King Salman, Crown Prince congratulate Imran Khan on electoral victory

King Salman and Crown Prince Mohammed bin Salman
Updated 13 August 2018
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King Salman, Crown Prince congratulate Imran Khan on electoral victory

  • The Saudi ambassador in Islamabad was the first envoy to call on Imran Khan after last month’s general elections
  • Khan will take oath as the next prime minister of the country on Aug. 18

ISLAMABAD: Saudi King Salman bin Abdulaziz Al Saud and Crown Prince Mohammed bin Salman have congratulated Pakistan Tehreek-e-Insaf Chairman Imran Khan on his party’s recent electoral victory, according to a report filed by the Saudi Press Agency on Sunday.
Khan’s political party outperformed its rivals in the July 25 general elections. After the Election Commission of Pakistan distributed the reserved seats for women and minorities among parties on the basis of their respective electoral performances on Saturday, the PTI got 158 seats and were only 14 seats short of a simple majority in the National Assembly of Pakistan.
Khan, however, is widely believed to become the next prime minister of the country and hopes to take the oath to the highest political office in Pakistan on Aug. 18.
The Saudi ambassador in Islamabad was the first envoy to call on Imran Khan after last month’s general elections.


More US sanctions on Myanmar for rights abuses

Rohingya refugees queue at an aid relief distribution centre at the Balukhali refugee camp near Cox's Bazar on August 12, 2018. (AFP)
Updated 43 min 57 sec ago
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More US sanctions on Myanmar for rights abuses

  • The government refuses to recognize the Rohingya as a legitimate native ethnic minority and most Rohingya are denied citizenship and other rights
  • The Rohingya have long faced severe discrimination and were the target of violence in 2012 that killed hundreds and drove more than 140,000 people

WASHINGTON: The US Treasury on Friday slapped sanctions on members of the Myanmar security forces for their alleged role in violent campaigns against ethnic minorities across the troubled nation in Southeast Asia.
Myanmar security forces have engaged in ethnic cleansing, massacres, sexual assault, extrajudicial killings and other human rights abuses, said Sigal Mandelker, undersecretary for terrorism and financial intelligence. “Treasury is sanctioning units and leaders overseeing this horrific behavior as part of a broader US government strategy to hold accountable those responsible for such wide-scale human suffering.”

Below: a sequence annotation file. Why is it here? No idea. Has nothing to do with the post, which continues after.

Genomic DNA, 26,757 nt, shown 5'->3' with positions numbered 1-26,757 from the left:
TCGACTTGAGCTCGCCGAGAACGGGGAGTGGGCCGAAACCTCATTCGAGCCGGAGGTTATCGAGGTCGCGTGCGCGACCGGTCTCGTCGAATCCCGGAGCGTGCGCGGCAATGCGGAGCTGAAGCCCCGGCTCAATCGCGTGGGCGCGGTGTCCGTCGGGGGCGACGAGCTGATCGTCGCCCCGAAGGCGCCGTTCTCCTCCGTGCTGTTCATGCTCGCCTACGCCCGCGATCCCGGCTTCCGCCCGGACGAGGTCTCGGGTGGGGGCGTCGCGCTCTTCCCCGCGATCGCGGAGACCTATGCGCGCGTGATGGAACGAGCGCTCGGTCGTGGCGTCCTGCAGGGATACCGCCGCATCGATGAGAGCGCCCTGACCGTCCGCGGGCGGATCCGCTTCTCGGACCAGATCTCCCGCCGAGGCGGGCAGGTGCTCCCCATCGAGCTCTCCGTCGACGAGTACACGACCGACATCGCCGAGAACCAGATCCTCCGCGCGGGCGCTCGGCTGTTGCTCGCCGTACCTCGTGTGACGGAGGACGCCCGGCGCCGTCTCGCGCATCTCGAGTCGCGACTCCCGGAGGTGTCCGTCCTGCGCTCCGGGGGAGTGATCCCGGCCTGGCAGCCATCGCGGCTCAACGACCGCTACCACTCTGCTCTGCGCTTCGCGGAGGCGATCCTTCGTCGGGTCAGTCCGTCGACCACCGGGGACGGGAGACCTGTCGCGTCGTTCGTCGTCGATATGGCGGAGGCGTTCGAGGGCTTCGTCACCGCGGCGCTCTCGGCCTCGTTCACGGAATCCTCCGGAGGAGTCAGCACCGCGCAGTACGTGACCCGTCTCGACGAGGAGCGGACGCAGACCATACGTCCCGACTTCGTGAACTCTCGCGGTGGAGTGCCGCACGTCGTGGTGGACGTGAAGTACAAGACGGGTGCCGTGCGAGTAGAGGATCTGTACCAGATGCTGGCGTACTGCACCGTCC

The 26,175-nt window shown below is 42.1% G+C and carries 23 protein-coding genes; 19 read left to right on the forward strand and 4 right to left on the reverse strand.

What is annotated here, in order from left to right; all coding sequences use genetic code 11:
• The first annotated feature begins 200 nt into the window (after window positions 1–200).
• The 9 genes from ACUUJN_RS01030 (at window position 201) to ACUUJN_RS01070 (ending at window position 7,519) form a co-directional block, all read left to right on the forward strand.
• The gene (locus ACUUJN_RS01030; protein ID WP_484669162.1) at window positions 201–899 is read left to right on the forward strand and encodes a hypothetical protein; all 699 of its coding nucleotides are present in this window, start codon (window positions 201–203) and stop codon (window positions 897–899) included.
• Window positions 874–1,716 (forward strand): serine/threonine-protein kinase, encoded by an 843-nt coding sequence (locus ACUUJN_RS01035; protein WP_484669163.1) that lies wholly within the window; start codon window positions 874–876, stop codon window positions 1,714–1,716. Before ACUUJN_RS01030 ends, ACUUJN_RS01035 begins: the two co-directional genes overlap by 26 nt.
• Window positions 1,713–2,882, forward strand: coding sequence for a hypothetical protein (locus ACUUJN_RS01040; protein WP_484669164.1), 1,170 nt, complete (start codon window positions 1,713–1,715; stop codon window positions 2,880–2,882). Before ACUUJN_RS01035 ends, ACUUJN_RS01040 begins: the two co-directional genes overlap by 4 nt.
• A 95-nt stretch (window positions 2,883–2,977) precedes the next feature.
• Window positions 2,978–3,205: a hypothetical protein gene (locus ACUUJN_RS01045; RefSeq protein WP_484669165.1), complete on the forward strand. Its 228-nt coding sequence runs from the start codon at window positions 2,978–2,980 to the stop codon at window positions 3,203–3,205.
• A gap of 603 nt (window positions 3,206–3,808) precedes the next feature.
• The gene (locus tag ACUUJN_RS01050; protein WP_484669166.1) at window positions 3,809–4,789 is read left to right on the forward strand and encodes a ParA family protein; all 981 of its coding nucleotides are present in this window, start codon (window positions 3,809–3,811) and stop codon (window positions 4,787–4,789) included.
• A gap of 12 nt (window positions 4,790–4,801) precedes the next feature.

The Trump administration earlier imposed sanctions on the chief of Myanmar’s western military command, but has faced pressure from human rights groups and lawmakers to impose more sanctions on those involved in a crackdown that began in August 2017 in western Rakhine State where 700,000 members of the Muslim Rohingya minority fled brutal army operations.
The Rohingya have long faced severe discrimination and were the target of violence in 2012 that killed hundreds and drove more than 140,000 people — predominantly Rohingya — from their homes to camps for the internally displaced, where most remained until last year’s violence.
The government refuses to recognize the Rohingya as a legitimate native ethnic minority and most Rohingya are denied citizenship and other rights. Myanmar, however, has staunchly denied that its security forces have targeted civilians in so-called clearance operations in Rakhine State on Myanmar’s west coast.
Friday’s action sanctions four commanders with the Myanmar military and border guard police plus two military units for their alleged involvement in ethnic cleaning in Rakhine and other human rights abuses in Burma’s Kachin and Shan states. Those sanctioned are: military commanders Aung Kyaw Zaw, Khin Maung Soe, Khin Hlaing and Thura San Lwin; and members of the 33rd and 99th light infantry divisions.
The sanctions block any property they own within US jurisdiction and prohibit US citizens from engaging in transactions with them.